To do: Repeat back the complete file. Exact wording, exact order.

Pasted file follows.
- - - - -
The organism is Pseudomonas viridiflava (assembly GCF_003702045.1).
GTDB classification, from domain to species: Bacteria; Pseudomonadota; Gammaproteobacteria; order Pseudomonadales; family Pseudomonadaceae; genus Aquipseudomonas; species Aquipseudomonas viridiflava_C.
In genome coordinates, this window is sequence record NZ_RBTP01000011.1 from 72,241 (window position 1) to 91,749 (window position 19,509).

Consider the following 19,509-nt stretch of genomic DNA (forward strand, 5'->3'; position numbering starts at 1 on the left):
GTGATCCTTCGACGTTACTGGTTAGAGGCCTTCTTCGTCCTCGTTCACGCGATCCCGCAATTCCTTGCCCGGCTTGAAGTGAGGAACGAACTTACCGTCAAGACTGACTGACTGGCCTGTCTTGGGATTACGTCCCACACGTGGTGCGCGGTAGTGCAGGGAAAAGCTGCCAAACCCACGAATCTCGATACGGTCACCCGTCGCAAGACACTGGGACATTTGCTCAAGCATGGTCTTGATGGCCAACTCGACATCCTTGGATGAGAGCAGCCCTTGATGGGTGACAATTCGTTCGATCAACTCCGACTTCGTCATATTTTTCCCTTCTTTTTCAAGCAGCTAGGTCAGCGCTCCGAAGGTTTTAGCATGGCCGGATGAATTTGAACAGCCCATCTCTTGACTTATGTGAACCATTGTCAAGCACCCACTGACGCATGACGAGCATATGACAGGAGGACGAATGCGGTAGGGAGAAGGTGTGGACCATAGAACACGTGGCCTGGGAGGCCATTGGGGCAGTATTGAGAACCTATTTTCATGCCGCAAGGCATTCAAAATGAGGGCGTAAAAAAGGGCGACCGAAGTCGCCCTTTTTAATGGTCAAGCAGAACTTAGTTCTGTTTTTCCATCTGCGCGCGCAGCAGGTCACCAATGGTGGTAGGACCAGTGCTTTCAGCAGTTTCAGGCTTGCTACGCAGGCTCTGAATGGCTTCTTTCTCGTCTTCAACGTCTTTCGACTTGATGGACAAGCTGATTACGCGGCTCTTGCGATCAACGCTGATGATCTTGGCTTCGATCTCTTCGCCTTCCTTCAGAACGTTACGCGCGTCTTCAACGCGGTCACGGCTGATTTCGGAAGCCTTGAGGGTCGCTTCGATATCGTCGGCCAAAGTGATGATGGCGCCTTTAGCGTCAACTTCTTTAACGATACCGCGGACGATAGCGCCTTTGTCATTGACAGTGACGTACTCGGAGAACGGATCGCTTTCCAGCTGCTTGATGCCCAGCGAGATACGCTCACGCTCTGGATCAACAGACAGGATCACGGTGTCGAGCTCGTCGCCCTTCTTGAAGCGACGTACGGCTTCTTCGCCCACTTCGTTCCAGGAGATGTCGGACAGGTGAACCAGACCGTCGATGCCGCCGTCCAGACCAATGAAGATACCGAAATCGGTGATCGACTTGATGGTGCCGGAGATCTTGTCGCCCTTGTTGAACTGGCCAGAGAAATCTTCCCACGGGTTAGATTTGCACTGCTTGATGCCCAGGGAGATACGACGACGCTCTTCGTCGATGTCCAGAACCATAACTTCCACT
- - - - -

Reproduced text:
The organism is Pseudomonas viridiflava (assembly GCF_003702045.1).
GTDB classification, from domain to species: Bacteria; Pseudomonadota; Gammaproteobacteria; order Pseudomonadales; family Pseudomonadaceae; genus Aquipseudomonas; species Aquipseudomonas viridiflava_C.
In genome coordinates, this window is sequence record NZ_RBTP01000011.1 from 72,241 (window position 1) to 91,749 (window position 19,509).

Consider the following 19,509-nt stretch of genomic DNA (forward strand, 5'->3'; position numbering starts at 1 on the left):
GTGATCCTTCGACGTTACTGGTTAGAGGCCTTCTTCGTCCTCGTTCACGCGATCCCGCAATTCCTTGCCCGGCTTGAAGTGAGGAACGAACTTACCGTCAAGACTGACTGACTGGCCTGTCTTGGGATTACGTCCCACACGTGGTGCGCGGTAGTGCAGGGAAAAGCTGCCAAACCCACGAATCTCGATACGGTCACCCGTCGCAAGACACTGGGACATTTGCTCAAGCATGGTCTTGATGGCCAACTCGACATCCTTGGATGAGAGCAGCCCTTGATGGGTGACAATTCGTTCGATCAACTCCGACTTCGTCATATTTTTCCCTTCTTTTTCAAGCAGCTAGGTCAGCGCTCCGAAGGTTTTAGCATGGCCGGATGAATTTGAACAGCCCATCTCTTGACTTATGTGAACCATTGTCAAGCACCCACTGACGCATGACGAGCATATGACAGGAGGACGAATGCGGTAGGGAGAAGGTGTGGACCATAGAACACGTGGCCTGGGAGGCCATTGGGGCAGTATTGAGAACCTATTTTCATGCCGCAAGGCATTCAAAATGAGGGCGTAAAAAAGGGCGACCGAAGTCGCCCTTTTTAATGGTCAAGCAGAACTTAGTTCTGTTTTTCCATCTGCGCGCGCAGCAGGTCACCAATGGTGGTAGGACCAGTGCTTTCAGCAGTTTCAGGCTTGCTACGCAGGCTCTGAATGGCTTCTTTCTCGTCTTCAACGTCTTTCGACTTGATGGACAAGCTGATTACGCGGCTCTTGCGATCAACGCTGATGATCTTGGCTTCGATCTCTTCGCCTTCCTTCAGAACGTTACGCGCGTCTTCAACGCGGTCACGGCTGATTTCGGAAGCCTTGAGGGTCGCTTCGATATCGTCGGCCAAAGTGATGATGGCGCCTTTAGCGTCAACTTCTTTAACGATACCGCGGACGATAGCGCCTTTGTCATTGACAGTGACGTACTCGGAGAACGGATCGCTTTCCAGCTGCTTGATGCCCAGCGAGATACGCTCACGCTCTGGATCAACAGACAGGATCACGGTGTCGAGCTCGTCGCCCTTCTTGAAGCGACGTACGGCTTCTTCGCCCACTTCGTTCCAGGAGATGTCGGACAGGTGAACCAGACCGTCGATGCCGCCGTCCAGACCAATGAAGATACCGAAATCGGTGATCGACTTGATGGTGCCGGAGATCTTGTCGCCCTTGTTGAACTGGCCAGAGAAATCTTCCCACGGGTTAGATTTGCACTGCTTGATGCCCAGGGAGATACGACGACGCTCTTCGTCGATGTCCAGAACCATAACTTCCACT